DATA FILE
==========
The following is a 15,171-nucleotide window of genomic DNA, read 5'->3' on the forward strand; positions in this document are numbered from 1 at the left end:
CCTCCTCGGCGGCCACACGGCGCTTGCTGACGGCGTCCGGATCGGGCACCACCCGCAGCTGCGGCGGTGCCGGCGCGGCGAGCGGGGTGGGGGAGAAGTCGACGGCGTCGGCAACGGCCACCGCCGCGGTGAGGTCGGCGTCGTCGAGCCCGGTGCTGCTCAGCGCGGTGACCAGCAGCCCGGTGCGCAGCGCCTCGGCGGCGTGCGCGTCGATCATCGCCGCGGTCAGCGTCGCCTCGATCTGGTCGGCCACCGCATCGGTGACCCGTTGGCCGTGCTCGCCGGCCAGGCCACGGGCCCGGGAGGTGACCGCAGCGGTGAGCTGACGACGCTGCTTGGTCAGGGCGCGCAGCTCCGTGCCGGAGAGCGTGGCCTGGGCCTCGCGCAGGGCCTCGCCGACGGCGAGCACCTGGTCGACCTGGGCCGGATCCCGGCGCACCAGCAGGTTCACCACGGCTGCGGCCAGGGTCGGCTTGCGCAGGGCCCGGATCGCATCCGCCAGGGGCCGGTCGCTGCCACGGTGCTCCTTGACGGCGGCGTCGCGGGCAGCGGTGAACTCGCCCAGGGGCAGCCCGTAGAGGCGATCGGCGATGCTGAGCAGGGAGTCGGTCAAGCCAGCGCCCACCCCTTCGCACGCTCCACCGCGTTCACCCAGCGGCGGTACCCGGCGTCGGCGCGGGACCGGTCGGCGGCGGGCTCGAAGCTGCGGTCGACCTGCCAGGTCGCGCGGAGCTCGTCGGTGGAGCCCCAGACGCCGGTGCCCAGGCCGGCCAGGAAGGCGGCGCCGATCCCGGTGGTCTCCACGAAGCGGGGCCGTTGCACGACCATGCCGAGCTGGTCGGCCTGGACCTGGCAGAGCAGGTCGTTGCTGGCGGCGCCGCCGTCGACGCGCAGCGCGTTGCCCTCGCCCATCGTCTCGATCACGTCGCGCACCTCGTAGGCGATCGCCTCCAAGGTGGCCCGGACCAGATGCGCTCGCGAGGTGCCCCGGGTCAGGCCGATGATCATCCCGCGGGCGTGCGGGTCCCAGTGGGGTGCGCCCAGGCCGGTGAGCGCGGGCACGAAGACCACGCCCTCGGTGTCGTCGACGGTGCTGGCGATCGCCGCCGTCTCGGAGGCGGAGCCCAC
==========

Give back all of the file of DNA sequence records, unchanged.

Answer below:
The following is a 15,171-nucleotide window of genomic DNA, read 5'->3' on the forward strand; positions in this document are numbered from 1 at the left end:
CCTCCTCGGCGGCCACACGGCGCTTGCTGACGGCGTCCGGATCGGGCACCACCCGCAGCTGCGGCGGTGCCGGCGCGGCGAGCGGGGTGGGGGAGAAGTCGACGGCGTCGGCAACGGCCACCGCCGCGGTGAGGTCGGCGTCGTCGAGCCCGGTGCTGCTCAGCGCGGTGACCAGCAGCCCGGTGCGCAGCGCCTCGGCGGCGTGCGCGTCGATCATCGCCGCGGTCAGCGTCGCCTCGATCTGGTCGGCCACCGCATCGGTGACCCGTTGGCCGTGCTCGCCGGCCAGGCCACGGGCCCGGGAGGTGACCGCAGCGGTGAGCTGACGACGCTGCTTGGTCAGGGCGCGCAGCTCCGTGCCGGAGAGCGTGGCCTGGGCCTCGCGCAGGGCCTCGCCGACGGCGAGCACCTGGTCGACCTGGGCCGGATCCCGGCGCACCAGCAGGTTCACCACGGCTGCGGCCAGGGTCGGCTTGCGCAGGGCCCGGATCGCATCCGCCAGGGGCCGGTCGCTGCCACGGTGCTCCTTGACGGCGGCGTCGCGGGCAGCGGTGAACTCGCCCAGGGGCAGCCCGTAGAGGCGATCGGCGATGCTGAGCAGGGAGTCGGTCAAGCCAGCGCCCACCCCTTCGCACGCTCCACCGCGTTCACCCAGCGGCGGTACCCGGCGTCGGCGCGGGACCGGTCGGCGGCGGGCTCGAAGCTGCGGTCGACCTGCCAGGTCGCGCGGAGCTCGTCGGTGGAGCCCCAGACGCCGGTGCCCAGGCCGGCCAGGAAGGCGGCGCCGATCCCGGTGGTCTCCACGAAGCGGGGCCGTTGCACGACCATGCCGAGCTGGTCGGCCTGGACCTGGCAGAGCAGGTCGTTGCTGGCGGCGCCGCCGTCGACGCGCAGCGCGTTGCCCTCGCCCATCGTCTCGATCACGTCGCGCACCTCGTAGGCGATCGCCTCCAAGGTGGCCCGGACCAGATGCGCTCGCGAGGTGCCCCGGGTCAGGCCGATGATCATCCCGCGGGCGTGCGGGTCCCAGTGGGGTGCGCCCAGGCCGGTGAGCGCGGGCACGAAGACCACGCCCTCGGTGTCGTCGACGGTGCTGGCGATCGCCGCCGTCTCGGAGGCGGAGCCCAC